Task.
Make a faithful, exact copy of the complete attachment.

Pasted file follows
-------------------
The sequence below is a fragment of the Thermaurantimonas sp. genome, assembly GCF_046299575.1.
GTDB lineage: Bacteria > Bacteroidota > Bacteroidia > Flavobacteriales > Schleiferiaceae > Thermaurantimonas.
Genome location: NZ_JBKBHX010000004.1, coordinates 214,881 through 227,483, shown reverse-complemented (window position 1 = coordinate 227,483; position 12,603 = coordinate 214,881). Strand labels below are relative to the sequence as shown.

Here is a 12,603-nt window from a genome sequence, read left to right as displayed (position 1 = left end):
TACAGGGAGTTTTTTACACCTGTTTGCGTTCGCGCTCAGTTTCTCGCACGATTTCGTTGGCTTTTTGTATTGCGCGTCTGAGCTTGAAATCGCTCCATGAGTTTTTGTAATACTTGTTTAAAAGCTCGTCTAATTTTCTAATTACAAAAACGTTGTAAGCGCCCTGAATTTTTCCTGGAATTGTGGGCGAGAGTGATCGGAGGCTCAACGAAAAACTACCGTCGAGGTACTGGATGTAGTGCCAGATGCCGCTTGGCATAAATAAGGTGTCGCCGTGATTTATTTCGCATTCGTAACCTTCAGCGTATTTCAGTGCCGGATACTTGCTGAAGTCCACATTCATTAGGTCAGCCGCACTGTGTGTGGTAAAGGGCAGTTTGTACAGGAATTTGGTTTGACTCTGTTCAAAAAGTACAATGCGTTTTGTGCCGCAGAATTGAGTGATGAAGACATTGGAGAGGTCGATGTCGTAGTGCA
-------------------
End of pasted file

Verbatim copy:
The sequence below is a fragment of the Thermaurantimonas sp. genome, assembly GCF_046299575.1.
GTDB lineage: Bacteria > Bacteroidota > Bacteroidia > Flavobacteriales > Schleiferiaceae > Thermaurantimonas.
Genome location: NZ_JBKBHX010000004.1, coordinates 214,881 through 227,483, shown reverse-complemented (window position 1 = coordinate 227,483; position 12,603 = coordinate 214,881). Strand labels below are relative to the sequence as shown.

Here is a 12,603-nt window from a genome sequence, read left to right as displayed (position 1 = left end):
TACAGGGAGTTTTTTACACCTGTTTGCGTTCGCGCTCAGTTTCTCGCACGATTTCGTTGGCTTTTTGTATTGCGCGTCTGAGCTTGAAATCGCTCCATGAGTTTTTGTAATACTTGTTTAAAAGCTCGTCTAATTTTCTAATTACAAAAACGTTGTAAGCGCCCTGAATTTTTCCTGGAATTGTGGGCGAGAGTGATCGGAGGCTCAACGAAAAACTACCGTCGAGGTACTGGATGTAGTGCCAGATGCCGCTTGGCATAAATAAGGTGTCGCCGTGATTTATTTCGCATTCGTAACCTTCAGCGTATTTCAGTGCCGGATACTTGCTGAAGTCCACATTCATTAGGTCAGCCGCACTGTGTGTGGTAAAGGGCAGTTTGTACAGGAATTTGGTTTGACTCTGTTCAAAAAGTACAATGCGTTTTGTGCCGCAGAATTGAGTGATGAAGACATTGGAGAGGTCGATGTCGTAGTGCA